Modern data is an increasingly overwhelming field, with new information being created and absorbed by businesses every second of the day. Instead of drawing in the sheer speed of production that we’re encountering, many businesses have moved into effective data management strategies. Of all of those tactics, storing structured data in databases is by far one of the most effective.
However, if a business doesn’t manage its databases efficiently, they become tedious to manage and unproductive to work with. That’s where database compliance comes in, ensuring that all the information you need to access is only a click away.
If you’re looking for faster, securer, and databases that readily produce the information you’re looking for, these strategies are for you. We’ll touch on the following database compliance methods:
- Developer Compliance Frameworks and Education
- Clearly Acknowledge the Data You Collect
- Have a Breach Recovery and Management Strategy
- Personal Data Should Have a Protection Strategy
As your company grows, the amount of data that you’re going to be handling will equally increase. Yet, another factor that people seem to overlook is that the number of data architects you employ will also begin to rise alongside other areas of growth. While new employees in this field are wonderful for ensuring all your data processes are up to scratch, onboarding them should have a level of precaution in it.
When onboarding a new employee, you cannot expect them to understand your company’s form of database compliance right from the beginning. While there are a number of key database compliance regulations that everyone will follow, like GDPR and privacy laws, your business may do things a little differently.
Beyond just aligning with good database practices, every business organizes and interacts with compliance differently. In your onboarding process, you should have documentation that clearly outlines how new developers are expected to interact with, respond to, and detect data events. Without this in place, your team will be scrambled whenever a breach or crisis event occurs.
Always have education in place to ensure everyone is on the same page.
Of course, if you don’t have any privacy notice, then all the data you collect and store in a database will cause difficulties for you in the future. It is mandatory to understand what data you collect, how you use it, where you’re storing it, and how long you keep it. Without the answers to these questions, you’re unable to craft an effective privacy notice and share it with your customers.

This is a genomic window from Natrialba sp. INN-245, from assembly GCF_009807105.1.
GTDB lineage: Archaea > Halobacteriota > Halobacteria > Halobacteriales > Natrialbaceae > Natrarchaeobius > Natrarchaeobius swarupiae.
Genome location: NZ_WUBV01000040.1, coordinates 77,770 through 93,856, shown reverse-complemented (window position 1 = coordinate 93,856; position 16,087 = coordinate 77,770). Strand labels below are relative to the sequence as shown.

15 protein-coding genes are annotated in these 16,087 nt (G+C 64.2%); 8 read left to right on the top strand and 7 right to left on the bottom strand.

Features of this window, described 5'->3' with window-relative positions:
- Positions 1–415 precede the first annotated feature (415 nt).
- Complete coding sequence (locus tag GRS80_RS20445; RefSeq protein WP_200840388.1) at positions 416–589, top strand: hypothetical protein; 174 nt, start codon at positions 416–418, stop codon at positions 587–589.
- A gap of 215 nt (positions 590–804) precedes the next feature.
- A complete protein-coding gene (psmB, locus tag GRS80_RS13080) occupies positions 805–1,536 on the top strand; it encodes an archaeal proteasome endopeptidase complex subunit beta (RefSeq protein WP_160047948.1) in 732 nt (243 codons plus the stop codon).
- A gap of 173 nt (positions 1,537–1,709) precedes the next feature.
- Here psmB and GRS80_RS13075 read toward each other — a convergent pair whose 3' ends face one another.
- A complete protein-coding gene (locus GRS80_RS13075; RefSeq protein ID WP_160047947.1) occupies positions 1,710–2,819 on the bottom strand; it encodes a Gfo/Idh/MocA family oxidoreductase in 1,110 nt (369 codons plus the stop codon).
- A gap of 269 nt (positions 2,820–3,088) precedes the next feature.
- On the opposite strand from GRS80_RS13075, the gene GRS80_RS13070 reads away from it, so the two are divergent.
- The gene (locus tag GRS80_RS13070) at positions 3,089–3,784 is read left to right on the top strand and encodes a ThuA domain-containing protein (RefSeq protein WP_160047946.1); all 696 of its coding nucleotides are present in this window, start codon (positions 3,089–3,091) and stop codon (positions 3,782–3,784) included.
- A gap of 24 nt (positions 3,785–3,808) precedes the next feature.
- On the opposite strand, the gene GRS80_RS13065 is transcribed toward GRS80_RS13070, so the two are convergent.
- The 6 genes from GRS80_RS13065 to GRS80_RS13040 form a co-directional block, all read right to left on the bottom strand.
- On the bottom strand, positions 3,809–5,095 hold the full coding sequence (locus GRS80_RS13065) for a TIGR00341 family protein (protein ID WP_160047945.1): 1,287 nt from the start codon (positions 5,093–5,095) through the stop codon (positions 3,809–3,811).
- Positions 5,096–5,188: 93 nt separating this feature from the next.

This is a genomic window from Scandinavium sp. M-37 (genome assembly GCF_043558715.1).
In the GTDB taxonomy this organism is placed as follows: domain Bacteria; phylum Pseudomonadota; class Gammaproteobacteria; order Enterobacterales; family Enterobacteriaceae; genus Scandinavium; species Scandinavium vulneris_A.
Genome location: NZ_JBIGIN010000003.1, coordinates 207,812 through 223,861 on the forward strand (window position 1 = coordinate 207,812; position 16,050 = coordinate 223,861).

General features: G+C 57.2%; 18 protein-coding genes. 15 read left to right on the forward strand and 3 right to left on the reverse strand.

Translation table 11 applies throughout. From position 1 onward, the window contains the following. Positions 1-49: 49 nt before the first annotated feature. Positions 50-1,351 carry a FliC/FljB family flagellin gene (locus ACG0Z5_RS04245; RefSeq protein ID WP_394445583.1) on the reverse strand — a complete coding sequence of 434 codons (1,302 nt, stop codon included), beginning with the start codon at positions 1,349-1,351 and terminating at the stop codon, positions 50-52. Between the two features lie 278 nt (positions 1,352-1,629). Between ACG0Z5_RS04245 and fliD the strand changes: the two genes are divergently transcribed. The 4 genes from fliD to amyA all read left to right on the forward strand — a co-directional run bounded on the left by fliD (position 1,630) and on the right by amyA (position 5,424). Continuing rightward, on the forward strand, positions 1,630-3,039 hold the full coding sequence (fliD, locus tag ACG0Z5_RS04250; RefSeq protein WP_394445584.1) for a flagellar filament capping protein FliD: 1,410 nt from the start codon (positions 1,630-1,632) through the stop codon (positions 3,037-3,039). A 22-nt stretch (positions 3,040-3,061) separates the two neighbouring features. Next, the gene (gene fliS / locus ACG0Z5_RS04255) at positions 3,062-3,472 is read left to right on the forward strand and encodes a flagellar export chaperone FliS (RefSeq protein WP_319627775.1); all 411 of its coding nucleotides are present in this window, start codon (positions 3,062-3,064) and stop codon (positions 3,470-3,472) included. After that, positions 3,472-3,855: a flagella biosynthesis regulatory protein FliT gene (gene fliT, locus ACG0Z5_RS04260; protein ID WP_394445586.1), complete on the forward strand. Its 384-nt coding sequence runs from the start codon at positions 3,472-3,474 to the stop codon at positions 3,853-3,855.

No matter how effective your database security is or how advanced the level of cybersecurity you have, there is going to be a time when you’re facing a data breach event or scare. The difference between a company that is compliant in these disaster scenarios and those that have effective response criteria in place.
Database compliance goes beyond just holding data. It also requires that customers that have data exposed in a breach are notified promptly, as decreed by the GDPR. You should spend time designing a response framework that your business will follow. There are two main areas to work on here:
- Internal Response – Ensure that your data team knows what to do, which backups to draw from, and which data they must protect in the event of a crisis. You should not waste time discussing what should be done, with a pre-outlined response format that all engineers know, helping you get the upper hand during a disaster event.
- External Response – You need to design a communications system that will notify everyone involved in a breach. Pick the medium of communication, the messaging you use, and the extent of information that you share with them.
With this in place, you’ll be in a much better position in the event of a data breach.
Our final tip for database compliance is one that’s often overlooked, but one that is vital to the long-term success of your data management. When you deal with personal or private data, you must treat it with an additional level of caution.
At the very least, you should anonymize any sensitive data that you deal with. There are a number of ways you can do this without corrupting the functionality of the data itself. For example, you could use tokenization or hashing to mask data on a surface level.
That way, if you’re ever in a data breach event, your customers are protected. Not only does that keep your business legally safe, but it also ensures that your customers will be able to put their faith in you no matter what.
Databases are a wonderful tool that allows businesses to seize the true potential of all the data they collect. Without them, it’s nearly impossible to draw meaning and insight from hoards of customer information. However, in order to use them freely, you need to make sure that your database compliance is up to scratch.
The strategies that we’ve outlined in this article will point you in the right direction, ensuring you have all the documentation and methods in place to set yourself up for success. Follow these strategies, and you’ll have everything you need to start collecting and using customer data at scale.
From there, business intelligence and insight will become a breeze.